Answered By: Vicki Sciuk Last Updated: Mar 20, 2019 Views: 6
Most scholarly articles contain an ABSTRACT. The abstract is a brief written statement of the main point of a paper, or of the highlights of a study, that is placed at the beginning of a longer report. The abstract summarizes what the article is about for the reader.
Students usually need to write Abstracts because they are writing a paper in APA style, and their professor requires them to include an Abstract. Because the Abstract is a brief summary of what is in your paper, it should normally be the last thing you write.
Berkeley's Center for Academic Success (CAS) on each campus is where you can always go for help with college writing, including abstracts. But here's how an APA abstract should be set up:
After the Cover sheet/Title page, begin a new page. That page should already include the page header and page number like your other pages. On the first line of the abstract page, center the word “Abstract” (no bold, formatting, italics, underlining, or quotation marks).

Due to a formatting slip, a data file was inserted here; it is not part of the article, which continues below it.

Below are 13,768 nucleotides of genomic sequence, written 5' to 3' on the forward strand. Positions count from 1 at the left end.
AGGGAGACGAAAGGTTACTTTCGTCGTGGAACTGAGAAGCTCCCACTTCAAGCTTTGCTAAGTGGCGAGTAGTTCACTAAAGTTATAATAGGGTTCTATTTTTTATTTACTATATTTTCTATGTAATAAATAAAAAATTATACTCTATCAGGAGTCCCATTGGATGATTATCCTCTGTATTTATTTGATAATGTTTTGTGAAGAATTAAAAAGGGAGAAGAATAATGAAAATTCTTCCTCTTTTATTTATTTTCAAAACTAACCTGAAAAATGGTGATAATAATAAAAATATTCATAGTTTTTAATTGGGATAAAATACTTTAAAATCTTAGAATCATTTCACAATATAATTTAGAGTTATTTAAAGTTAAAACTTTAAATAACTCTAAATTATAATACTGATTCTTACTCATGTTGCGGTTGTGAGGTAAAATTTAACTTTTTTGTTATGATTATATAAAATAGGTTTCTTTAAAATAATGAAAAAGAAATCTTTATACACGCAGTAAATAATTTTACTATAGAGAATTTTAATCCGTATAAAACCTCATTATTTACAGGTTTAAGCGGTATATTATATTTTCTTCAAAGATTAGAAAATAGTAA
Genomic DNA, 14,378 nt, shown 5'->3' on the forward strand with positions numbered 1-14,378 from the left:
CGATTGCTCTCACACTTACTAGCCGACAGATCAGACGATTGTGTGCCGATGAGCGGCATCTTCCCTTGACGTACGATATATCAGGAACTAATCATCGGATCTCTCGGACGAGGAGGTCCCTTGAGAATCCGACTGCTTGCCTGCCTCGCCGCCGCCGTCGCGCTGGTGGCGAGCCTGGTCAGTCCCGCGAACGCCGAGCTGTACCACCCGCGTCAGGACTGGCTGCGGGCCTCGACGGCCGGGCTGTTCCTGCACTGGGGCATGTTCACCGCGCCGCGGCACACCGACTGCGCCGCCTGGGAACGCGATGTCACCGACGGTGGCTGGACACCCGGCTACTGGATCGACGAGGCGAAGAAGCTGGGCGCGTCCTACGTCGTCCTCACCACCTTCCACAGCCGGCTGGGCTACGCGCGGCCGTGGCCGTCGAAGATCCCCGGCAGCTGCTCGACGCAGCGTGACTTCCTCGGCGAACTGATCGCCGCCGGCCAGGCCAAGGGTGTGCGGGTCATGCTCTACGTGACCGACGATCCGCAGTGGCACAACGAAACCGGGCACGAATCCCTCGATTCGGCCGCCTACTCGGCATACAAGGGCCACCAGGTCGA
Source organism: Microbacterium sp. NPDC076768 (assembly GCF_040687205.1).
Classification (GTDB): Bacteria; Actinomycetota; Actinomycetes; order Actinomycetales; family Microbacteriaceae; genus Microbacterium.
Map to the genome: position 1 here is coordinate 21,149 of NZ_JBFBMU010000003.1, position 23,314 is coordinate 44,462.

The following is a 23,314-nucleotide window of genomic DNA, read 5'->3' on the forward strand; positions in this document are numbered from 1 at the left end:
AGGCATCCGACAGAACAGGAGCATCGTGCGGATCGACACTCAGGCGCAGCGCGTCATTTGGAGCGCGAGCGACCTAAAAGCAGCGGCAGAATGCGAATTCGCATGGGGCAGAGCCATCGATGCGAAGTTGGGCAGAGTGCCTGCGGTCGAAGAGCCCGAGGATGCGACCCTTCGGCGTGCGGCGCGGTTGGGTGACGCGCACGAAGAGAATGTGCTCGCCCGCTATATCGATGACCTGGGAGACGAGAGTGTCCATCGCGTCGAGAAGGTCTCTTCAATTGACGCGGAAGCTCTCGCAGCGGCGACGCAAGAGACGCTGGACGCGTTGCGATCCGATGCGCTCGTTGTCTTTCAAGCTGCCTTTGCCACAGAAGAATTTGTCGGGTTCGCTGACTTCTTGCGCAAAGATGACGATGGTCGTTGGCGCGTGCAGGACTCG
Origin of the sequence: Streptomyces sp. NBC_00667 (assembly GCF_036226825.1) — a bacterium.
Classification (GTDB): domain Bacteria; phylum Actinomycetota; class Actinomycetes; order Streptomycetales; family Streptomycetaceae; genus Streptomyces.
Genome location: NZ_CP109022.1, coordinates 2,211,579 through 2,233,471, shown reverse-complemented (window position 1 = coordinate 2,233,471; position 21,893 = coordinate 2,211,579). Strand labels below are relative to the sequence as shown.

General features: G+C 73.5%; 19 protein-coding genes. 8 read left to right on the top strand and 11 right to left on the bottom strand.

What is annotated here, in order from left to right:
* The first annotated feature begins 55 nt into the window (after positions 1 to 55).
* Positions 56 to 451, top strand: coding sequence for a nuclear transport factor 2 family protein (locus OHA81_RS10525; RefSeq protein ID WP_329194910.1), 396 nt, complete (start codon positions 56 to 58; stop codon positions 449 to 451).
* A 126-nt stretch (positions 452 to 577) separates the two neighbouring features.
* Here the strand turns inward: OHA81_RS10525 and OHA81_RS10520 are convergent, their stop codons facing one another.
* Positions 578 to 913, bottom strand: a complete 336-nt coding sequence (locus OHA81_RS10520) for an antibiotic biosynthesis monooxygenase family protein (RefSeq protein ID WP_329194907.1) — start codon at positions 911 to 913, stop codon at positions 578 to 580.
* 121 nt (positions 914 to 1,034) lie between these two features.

Beginning with the next line, write a concise summary of your paper. Do not indent. Your abstract should be a single paragraph, double-spaced, and between 150 and 250 words. For a Research Methods or Honors course the abstract may contain your research topic, research questions, results, data analysis, and conclusions.¹
Here's a graphic from the CAS's APA Workshop:
The Purdue OWL website contains more information showing how to write abstracts for technical reports:
¹ Purdue Online Writing Lab (n.d.). APA General Format. Retrieved from